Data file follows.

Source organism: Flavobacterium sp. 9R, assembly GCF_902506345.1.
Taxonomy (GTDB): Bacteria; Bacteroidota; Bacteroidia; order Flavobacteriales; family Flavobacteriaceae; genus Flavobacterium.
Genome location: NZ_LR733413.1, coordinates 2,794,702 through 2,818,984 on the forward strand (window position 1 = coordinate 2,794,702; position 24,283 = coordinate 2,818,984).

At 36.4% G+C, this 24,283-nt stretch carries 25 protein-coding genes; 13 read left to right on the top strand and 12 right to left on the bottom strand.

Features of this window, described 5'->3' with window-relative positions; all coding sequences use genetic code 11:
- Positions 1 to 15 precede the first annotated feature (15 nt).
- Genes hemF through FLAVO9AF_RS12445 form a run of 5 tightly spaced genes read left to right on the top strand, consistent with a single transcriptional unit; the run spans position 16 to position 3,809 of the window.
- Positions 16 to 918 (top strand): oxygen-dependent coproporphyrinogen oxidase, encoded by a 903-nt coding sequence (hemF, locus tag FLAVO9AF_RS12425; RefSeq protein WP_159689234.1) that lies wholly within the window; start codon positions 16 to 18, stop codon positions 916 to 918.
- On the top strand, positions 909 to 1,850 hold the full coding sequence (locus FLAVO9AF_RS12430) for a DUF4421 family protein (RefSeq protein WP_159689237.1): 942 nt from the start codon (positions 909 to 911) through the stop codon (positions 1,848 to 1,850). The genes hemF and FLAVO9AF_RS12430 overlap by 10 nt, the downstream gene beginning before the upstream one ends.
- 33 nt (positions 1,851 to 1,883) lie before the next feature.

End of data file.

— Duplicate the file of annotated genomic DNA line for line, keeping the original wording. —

Source organism: Flavobacterium sp. 9R, assembly GCF_902506345.1.
Taxonomy (GTDB): Bacteria; Bacteroidota; Bacteroidia; order Flavobacteriales; family Flavobacteriaceae; genus Flavobacterium.
Genome location: NZ_LR733413.1, coordinates 2,794,702 through 2,818,984 on the forward strand (window position 1 = coordinate 2,794,702; position 24,283 = coordinate 2,818,984).

At 36.4% G+C, this 24,283-nt stretch carries 25 protein-coding genes; 13 read left to right on the top strand and 12 right to left on the bottom strand.

Features of this window, described 5'->3' with window-relative positions; all coding sequences use genetic code 11:
- Positions 1 to 15 precede the first annotated feature (15 nt).
- Genes hemF through FLAVO9AF_RS12445 form a run of 5 tightly spaced genes read left to right on the top strand, consistent with a single transcriptional unit; the run spans position 16 to position 3,809 of the window.
- Positions 16 to 918 (top strand): oxygen-dependent coproporphyrinogen oxidase, encoded by a 903-nt coding sequence (hemF, locus tag FLAVO9AF_RS12425; RefSeq protein WP_159689234.1) that lies wholly within the window; start codon positions 16 to 18, stop codon positions 916 to 918.
- On the top strand, positions 909 to 1,850 hold the full coding sequence (locus FLAVO9AF_RS12430) for a DUF4421 family protein (RefSeq protein WP_159689237.1): 942 nt from the start codon (positions 909 to 911) through the stop codon (positions 1,848 to 1,850). The genes hemF and FLAVO9AF_RS12430 overlap by 10 nt, the downstream gene beginning before the upstream one ends.
- 33 nt (positions 1,851 to 1,883) lie before the next feature.